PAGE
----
stays really warm. My little orange cupboards, cupboards underneath, and when
I first moved in here none of these cupboards or anything we’re in here I
had to put them in and when I actually end up leaving this place I’m going to
take them all with me. Which is another thing that’s a bit different in America
with the cupboards and everything else tend to stay in the apartments but once
I leave it’s all coming with me to my new apartment. And there you have my
apartment here in Siberia, if you liked this video make sure to leave a like and
don’t forget to subscribe to my channel to catch more videos about life here in
Russia. Until next time peace, out Mother Russia.

31 Comments on "Tour of my Soviet apartment"


  1. Another interesting video by my favorite Yankee in Siberia. It was very nice to tour your apartment and see what they are like. I will be waiting for your next YouTube.

    Reply

  2. Thank you for the video. There is an exhibition in Omsk, called "Russia – my history". There you may see how typical russian apartments chahge through the XX-XXI centuries. It gives full and right impression)

    Reply

  3. Thank you for this vid. I live in a soviet type apartman in Hungary so I really interested in…

    Reply

  4. The Soviets didn't put elevators in building less than 6 stories, even new building are built like that. Those are Krushovki, they were built quickly to deal with the housing crisis that plagued the USSR after ww2.

    Reply

  5. I have thought about moving to Russia to teach English, but I worry about the language barrier. For Example, at 1:04 (apartment sign in Cyrillic) you explain the entrances to your apartment. Are you fluent enough in Russian that you are able to navigate around with no problem? Did you ever get lost or turned around in your city? How were you able to negotiate that apartment with a land lord if you did not know Russian? Are you James Bond (the last one is a joke, unless you really are Mr. Bond).

    Reply

  6. This was designed for temporary acomodation or shelter house. This is not really soviet apartment. I note this is a good quality strong building.

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  7. Thanks for sharing the tour inside your apartment. I have a question, did you decorate the apartment or was it in that way when you arrived? Greetings from Mexico.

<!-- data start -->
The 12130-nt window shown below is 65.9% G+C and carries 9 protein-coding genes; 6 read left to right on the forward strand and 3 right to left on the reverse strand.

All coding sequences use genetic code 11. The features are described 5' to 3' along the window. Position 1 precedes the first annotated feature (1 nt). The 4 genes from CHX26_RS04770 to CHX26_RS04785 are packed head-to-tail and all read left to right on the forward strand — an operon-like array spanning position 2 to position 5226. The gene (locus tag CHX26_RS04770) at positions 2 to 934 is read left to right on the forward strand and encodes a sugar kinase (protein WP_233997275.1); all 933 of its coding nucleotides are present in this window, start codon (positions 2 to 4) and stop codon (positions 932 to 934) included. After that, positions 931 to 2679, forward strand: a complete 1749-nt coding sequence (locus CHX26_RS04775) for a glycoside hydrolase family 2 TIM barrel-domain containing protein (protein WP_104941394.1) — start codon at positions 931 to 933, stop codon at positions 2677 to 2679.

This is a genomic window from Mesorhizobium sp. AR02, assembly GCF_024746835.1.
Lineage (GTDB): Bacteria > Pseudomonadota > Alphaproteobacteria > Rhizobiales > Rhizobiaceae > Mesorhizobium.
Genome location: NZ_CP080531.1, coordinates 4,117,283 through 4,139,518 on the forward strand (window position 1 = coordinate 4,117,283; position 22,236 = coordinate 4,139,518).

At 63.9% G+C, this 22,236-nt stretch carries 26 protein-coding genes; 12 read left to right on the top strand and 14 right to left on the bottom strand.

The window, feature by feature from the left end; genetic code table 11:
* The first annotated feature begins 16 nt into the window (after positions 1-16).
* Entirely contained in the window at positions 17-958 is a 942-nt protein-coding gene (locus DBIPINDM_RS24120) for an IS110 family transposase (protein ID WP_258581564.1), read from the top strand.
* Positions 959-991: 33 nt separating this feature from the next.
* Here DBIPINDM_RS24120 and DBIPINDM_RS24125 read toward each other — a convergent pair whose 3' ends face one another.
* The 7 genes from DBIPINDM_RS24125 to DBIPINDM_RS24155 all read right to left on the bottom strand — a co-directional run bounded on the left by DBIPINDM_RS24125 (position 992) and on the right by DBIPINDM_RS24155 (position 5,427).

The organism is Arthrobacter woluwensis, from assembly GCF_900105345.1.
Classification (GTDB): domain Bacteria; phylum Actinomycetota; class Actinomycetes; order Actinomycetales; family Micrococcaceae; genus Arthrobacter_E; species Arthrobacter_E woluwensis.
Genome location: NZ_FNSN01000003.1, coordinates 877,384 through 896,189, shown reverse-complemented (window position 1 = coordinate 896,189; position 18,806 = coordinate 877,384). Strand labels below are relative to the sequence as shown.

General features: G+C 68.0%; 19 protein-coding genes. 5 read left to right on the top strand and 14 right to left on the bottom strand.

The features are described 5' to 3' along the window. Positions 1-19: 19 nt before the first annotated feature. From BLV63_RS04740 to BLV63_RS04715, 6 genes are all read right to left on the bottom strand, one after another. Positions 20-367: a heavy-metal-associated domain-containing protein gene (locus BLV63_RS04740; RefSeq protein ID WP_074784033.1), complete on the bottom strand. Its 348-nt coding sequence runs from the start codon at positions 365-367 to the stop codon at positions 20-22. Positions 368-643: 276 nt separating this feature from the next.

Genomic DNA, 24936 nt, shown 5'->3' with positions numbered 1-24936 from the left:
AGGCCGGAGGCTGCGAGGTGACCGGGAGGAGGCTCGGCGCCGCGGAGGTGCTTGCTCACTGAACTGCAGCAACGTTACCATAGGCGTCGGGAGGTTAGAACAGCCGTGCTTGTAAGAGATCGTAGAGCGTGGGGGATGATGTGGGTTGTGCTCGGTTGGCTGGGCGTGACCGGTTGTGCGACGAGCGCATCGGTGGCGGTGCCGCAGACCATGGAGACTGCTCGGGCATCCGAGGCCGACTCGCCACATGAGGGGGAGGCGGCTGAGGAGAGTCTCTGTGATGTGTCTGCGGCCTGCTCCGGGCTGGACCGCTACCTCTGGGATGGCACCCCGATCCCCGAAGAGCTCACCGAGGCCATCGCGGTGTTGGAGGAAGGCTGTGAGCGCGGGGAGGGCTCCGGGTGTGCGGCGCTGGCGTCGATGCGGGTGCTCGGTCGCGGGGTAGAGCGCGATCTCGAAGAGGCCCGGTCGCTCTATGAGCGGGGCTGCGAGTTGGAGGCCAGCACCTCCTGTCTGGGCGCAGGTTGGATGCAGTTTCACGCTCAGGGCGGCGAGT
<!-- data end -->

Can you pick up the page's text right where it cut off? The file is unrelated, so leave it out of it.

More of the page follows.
Reply

  8. Wow man. I'm an American and have never left the country or even been on a plane. You have done what allot of people cannot do.

    Reply

  9. Interesting video. What is the purpose of the gate in the hallway? Is that area supposed to be closed off for like a maintenance area and was just open or something else? Thanks!

    Reply

  10. Very nice I find Russian life interesting. Nothing like all the lies we were told for years. Thank you

    Reply

  11. I love how you're so nonchalant about taking your cupboards with you lol. That's insane hahahaha

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  12. apartment itself is very nice. if only the lobby/stair areas were modernised instead of looking like, as you said, a mental asylum lol

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  13. I’m just a little concerned,LG tv,branded stuff,coffeemaker,dont think average Russian family could afford what you take for granted, but it’s only you..living there..don’t think you get it..and as for taking back cupboard doors..really?best bit is washing machine. 2 pin,no earth,next to shower,basin..enjoy that,when damp..again no Russian could afford that..is daddy paying?

    Reply

  14. Great video.
    I am just curious if there are beaches in Siberia?
    How about posting a video about it.That would have been shocking to a lot of people.

    Reply

  15. Well, there's an old-ish Russian joke about Omsk:

    A few guys die and go to heaven, and at the gate of Heaven god said to these two guys: "Welcome to Heaven! Here, there is no work and no money!" and in response, one of the two guys said "Ah great, we're just back in Omsk."

    Reply